Flame-colored Tanagers (Piranga bidentata) are usually found in the treetops in mountain forests from Mexico throughout Central America to Panama, but these colorful, tropical tanagers are also accidental summer visitors to riparian mountain canyons here in southeastern Arizona. Arizona is well beyond their northern range, so there have only been a few Flame-colored Tanagers sighted here.
In recent years, a male Flame-colored Tanager has been a regular visitor to the feeders at the Madera Kubo B & B in Madera Canyon, Arizona, and this is where I (and many other eager bird-watchers) observed him in May of 2007.
Male Flame-colored Tanagers are orange with a brownish cheek, a black beak, an olive-green back streaked with black, and two conspicuous white wing-bars. Female Flame-colored Tanagers look similar, but they are yellow in color instead of orange.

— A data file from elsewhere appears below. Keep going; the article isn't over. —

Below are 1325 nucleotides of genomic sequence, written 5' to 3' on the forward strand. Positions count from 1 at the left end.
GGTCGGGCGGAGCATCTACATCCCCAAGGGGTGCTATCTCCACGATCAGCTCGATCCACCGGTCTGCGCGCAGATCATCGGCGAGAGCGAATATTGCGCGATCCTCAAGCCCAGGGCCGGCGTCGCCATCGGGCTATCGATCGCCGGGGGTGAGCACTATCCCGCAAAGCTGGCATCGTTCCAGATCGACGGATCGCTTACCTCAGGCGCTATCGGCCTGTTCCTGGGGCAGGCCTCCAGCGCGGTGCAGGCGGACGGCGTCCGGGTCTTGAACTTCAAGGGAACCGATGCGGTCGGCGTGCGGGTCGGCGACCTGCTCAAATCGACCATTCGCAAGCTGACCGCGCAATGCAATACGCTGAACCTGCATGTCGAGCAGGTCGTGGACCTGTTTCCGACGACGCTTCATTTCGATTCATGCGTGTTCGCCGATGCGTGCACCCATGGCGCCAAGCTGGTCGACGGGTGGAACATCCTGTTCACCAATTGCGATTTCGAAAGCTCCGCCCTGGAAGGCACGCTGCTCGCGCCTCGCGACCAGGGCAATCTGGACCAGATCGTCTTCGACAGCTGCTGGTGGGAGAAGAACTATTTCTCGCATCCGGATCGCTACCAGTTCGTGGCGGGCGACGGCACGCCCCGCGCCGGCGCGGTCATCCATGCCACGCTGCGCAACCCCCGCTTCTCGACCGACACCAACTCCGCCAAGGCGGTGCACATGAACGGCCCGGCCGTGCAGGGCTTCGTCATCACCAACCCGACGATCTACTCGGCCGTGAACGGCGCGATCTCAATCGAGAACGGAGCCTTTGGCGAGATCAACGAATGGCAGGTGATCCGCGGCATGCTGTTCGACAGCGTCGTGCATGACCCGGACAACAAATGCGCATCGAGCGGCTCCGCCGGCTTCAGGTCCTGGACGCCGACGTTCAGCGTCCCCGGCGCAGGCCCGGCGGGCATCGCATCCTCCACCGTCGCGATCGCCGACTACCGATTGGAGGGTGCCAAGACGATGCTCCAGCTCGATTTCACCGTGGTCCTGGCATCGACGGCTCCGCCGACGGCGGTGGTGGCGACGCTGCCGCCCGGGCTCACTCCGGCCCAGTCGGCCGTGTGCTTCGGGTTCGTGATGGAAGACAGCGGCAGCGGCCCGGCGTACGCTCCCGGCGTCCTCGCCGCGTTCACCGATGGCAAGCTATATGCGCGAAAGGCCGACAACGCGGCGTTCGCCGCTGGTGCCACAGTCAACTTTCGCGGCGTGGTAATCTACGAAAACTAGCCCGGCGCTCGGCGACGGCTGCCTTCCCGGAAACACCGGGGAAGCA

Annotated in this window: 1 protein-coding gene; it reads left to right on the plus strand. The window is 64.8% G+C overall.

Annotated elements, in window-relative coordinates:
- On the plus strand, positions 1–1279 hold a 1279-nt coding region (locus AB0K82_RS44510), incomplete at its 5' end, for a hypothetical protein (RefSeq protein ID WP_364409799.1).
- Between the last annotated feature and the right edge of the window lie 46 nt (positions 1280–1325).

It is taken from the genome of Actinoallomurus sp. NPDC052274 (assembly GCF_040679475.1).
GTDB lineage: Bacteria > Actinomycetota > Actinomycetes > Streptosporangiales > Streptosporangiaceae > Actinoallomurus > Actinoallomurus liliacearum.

I didn't see a female Flame-colored Tanager, and if this male can't find one, he will most likely mate with a closely related female Western Tanager (Piranga ludoviciana). Hybrid P. bidentata × P. ludoviciana males are similar to male Flame-colored Tanagers but have a yellower breast and rump and more black on the back and wings. The hybrid females are apparently very difficult to identify.
Flame-colored Tanagers feed on fruit and insects. This male Flame-colored Tanager would show up every 10 to 15 minutes at one of the Madera Kubo's many fruit and jelly feeders for attracting orioles and tanagers. When I first saw him, he appeared at a grape jelly feeder for a quick snack.
His next appearance was at one of the many sliced oranges that they had put out for fruit-loving birds.
He deftly poked at the sliced orange from one side and then the other to get the sweet juice.
After feeding, the Flame-colored Tanager flew off again to the treetops, where I heard him singing his rich, melodic, warbled song. Despite their bright colors and frequent singing, tanagers like this one are surprisingly difficult to see when they are in the treetops.